Wednesday, April 20, 2011

A Gnome Refugee's Guide to Enlightenment

The third major installment of the Gnome desktop released earlier this month and I am sure many users found themselves shell shocked with more than a few of the changes. Some will adjust, some will stick with Gnome 2 (or the classic desktop), and I am sure more than a few will go looking for something else to use as their desktop of choice. Bruce Byfield recently did an overview of seven alternatives to the Gnome 3 desktop and the second one he lists is the Enlightenment desktop.

The Enlightenment desktop is sleek and lightweight, in fact there are many reasons to give the E desktop a try. If you are coming from the Gnome 2.x desktop there are a few things you will need to adjust to when you first start using Enlightenment.

Panels are now Shelves
E's equivalent to Gnome's Panels are the "shelves":

Like most things in E, shelves are also a bit more customizable than the Gnome panel is. You can configure your shelves to only appear on certain desktops (or all of them), be positioned in one of twelve spots around said desktop, and appear in one of four different looks based on your current theme (including an invisible mode).

Gnome Do by Default
One application most people install under the Gnome desktop is "Gnome Do" for quickly launching their applications. Well Enlightenment has a default module known as "Run Everything" that really does run everything!

By default "Run Everything" is bound to super+space and alt+escape so pressing either key combination will call up the smart launcher.

File Manager Management
Gnome uses nautilus as it's default file manager. E's built in file manager is still a work in progress, however it is stable should you choose to use it. What E does include also is the "places" module that lets you use any file manager as your default. For instance I prefer PCManFM as my file manager:

The Clean desktop is a Menu
Your desktop stays clean of desktop icons by default you will notice, this is because left clicking anywhere on the desktop gives you the main menu.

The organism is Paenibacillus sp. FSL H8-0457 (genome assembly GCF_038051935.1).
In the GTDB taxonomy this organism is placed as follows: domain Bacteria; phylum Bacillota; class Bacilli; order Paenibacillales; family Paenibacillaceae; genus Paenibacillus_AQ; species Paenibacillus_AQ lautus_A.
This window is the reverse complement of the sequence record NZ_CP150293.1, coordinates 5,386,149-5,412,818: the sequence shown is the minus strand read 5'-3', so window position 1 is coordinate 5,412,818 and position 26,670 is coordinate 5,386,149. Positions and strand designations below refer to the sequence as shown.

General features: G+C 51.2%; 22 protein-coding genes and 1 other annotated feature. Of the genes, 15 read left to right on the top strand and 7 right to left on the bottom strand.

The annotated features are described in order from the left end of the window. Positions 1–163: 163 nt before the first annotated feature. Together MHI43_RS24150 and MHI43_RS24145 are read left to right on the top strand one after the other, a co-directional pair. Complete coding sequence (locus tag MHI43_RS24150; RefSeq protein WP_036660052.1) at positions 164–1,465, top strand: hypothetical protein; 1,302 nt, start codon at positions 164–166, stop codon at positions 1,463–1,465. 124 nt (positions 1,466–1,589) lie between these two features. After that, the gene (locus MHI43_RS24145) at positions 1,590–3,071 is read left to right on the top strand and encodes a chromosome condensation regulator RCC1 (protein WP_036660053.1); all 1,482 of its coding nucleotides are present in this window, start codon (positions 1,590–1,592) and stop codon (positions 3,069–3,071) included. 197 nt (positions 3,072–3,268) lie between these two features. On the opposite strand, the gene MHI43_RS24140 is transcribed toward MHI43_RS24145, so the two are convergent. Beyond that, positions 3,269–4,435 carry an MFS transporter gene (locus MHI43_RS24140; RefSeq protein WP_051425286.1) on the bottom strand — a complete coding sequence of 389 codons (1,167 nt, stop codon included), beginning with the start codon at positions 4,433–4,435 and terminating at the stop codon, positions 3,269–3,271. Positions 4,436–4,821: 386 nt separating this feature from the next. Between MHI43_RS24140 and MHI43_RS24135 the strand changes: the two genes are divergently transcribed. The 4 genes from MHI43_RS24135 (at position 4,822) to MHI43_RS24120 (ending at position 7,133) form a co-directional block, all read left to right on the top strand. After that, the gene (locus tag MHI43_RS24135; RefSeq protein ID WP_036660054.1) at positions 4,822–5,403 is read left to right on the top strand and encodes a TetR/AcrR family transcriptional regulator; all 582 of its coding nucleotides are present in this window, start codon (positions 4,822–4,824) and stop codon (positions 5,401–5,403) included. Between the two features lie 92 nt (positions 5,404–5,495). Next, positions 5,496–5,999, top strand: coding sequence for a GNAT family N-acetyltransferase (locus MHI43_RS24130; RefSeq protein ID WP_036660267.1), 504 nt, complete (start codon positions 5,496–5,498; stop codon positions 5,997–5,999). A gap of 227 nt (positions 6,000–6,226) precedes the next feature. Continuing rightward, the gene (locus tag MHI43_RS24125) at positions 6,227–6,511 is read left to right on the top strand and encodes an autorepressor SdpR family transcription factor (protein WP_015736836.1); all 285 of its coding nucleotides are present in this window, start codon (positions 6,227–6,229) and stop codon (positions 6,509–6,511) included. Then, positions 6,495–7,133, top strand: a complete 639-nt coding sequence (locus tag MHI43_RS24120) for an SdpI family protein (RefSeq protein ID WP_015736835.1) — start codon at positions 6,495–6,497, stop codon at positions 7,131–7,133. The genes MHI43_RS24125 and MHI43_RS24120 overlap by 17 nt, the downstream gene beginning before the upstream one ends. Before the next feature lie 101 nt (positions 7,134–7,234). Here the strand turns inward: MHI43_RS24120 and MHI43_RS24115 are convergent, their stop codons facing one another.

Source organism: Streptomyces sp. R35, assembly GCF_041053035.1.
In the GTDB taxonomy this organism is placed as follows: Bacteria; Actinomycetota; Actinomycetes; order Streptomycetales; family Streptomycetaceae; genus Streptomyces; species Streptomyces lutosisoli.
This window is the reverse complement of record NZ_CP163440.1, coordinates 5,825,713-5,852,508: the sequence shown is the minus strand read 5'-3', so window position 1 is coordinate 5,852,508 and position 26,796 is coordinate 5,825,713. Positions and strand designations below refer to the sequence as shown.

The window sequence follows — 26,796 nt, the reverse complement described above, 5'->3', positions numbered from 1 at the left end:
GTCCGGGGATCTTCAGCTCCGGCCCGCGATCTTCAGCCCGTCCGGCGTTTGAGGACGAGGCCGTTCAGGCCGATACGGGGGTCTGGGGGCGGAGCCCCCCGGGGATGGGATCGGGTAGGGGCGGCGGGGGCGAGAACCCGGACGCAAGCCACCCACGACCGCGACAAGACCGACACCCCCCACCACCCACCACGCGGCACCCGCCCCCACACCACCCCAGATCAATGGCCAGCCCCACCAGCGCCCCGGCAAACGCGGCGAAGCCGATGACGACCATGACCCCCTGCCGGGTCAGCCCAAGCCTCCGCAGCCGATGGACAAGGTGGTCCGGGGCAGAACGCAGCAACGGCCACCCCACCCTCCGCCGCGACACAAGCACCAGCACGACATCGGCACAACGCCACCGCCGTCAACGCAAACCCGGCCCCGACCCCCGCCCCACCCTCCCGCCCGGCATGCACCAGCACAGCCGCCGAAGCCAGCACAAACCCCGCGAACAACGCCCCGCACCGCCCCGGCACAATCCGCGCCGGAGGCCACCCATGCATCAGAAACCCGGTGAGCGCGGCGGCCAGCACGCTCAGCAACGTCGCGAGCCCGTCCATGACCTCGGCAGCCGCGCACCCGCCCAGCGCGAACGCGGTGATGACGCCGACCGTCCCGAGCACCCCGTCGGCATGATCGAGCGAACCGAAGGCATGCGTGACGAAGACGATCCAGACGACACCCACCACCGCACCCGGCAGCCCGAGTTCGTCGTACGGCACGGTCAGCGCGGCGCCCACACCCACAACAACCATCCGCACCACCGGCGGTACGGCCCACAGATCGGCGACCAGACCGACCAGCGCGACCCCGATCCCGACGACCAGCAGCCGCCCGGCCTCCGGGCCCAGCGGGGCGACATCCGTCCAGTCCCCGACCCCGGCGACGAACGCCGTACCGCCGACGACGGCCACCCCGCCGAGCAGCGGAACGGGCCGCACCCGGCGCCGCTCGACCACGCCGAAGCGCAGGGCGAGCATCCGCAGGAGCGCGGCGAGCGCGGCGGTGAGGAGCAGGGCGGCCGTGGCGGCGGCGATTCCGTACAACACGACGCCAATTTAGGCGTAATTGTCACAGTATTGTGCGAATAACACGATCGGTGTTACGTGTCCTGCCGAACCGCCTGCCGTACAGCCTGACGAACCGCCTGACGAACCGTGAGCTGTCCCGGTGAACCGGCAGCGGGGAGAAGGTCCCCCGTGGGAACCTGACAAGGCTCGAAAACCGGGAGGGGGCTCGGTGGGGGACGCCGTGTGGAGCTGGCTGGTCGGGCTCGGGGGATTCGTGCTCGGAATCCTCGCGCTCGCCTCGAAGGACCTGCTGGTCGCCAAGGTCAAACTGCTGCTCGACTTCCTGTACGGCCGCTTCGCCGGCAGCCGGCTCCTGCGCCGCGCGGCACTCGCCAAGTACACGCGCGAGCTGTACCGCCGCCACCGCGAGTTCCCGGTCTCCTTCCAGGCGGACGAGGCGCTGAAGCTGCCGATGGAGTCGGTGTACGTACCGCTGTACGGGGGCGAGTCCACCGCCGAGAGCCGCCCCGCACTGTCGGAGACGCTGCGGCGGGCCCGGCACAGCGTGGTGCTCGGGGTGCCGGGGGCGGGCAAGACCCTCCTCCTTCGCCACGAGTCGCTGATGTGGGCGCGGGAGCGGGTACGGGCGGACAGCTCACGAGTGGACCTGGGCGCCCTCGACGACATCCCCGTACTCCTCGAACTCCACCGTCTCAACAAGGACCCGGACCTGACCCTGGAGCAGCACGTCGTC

Right clicking anywhere on the desktop short cuts you to a menu that displays the applications you have flagged as "favorites".

Enlightenment can look like most anything - Even Gnome 2.x

I know one thing that is putting most people off of Gnome 3 is just how radically different it looks and behaves (without a real need for it IMO). Enlightenment is flexible and can look like anything you can imagine, including like the classic Gnome desktop:

If you'd like to easily emulate the setup in the above image, then download this file and extract it to your ~/.e/e/config folder. Then restart Enlightenment and the "Gnome" profile will appear in your profiles list.

If you're interested in further reading about the Enlightenment Desktop be sure to check out the following:

Ten Linux Distros that use Enlightenment
Enlightenment FAQ
More Enlightenment FAQ
Enlightenment 101

Have any other questions feel free to drop a comment below and I'll be sure to lend a hand.

~Jeff Hoogland


  1. Kinda like Openbox, my DE of choice. Not sure about the wood panelling ;)

  2. Oh that's just one of hundreds of themes that can be used in Enlightenment. It is one of the most customizable and skinnable desktops if not the best in that regard and can be made to be extremely beautiful one way or another to match your tastes.

  3. Any good place to get ubuntu packages?



  4. The best way to get a current E desktop on Ubuntu is to use the to compile from source -

  5. Or the best place to get enlightenment on ubuntu, is to install Bodhi Linux which is built on Ubuntu but uses enlightenment for the desktop. The only thing is it come with next to no preloaded software, or printer set up. But the make it easy, they have packages on thier website you can install directly if you don't want to use apptitude.

  6. @Jeff, you people talk about using special keys combinations (using shift alt ctrl etc) as if doing so is a real achievment in ergonomics. It's not. Having to memorise special key combinations, then drop everything and use both hands, or perform gymnastics with one hand is an incredible time waster, and requires concentration, and definately inteerrs with ones train of thought.

    My current desktop, based on GNOME2 doesn't require any such thing, I can do all my desktop navigation with the flick of a mouse. It is a genuainely eronomic desktop.

    All it required was some simple settings in compiz-fusion, use of the Gnome-settings-manager and the replacement of the gnome-window-list applet with the DockBarX applet, to provide me with multiple window previews (like windows 7).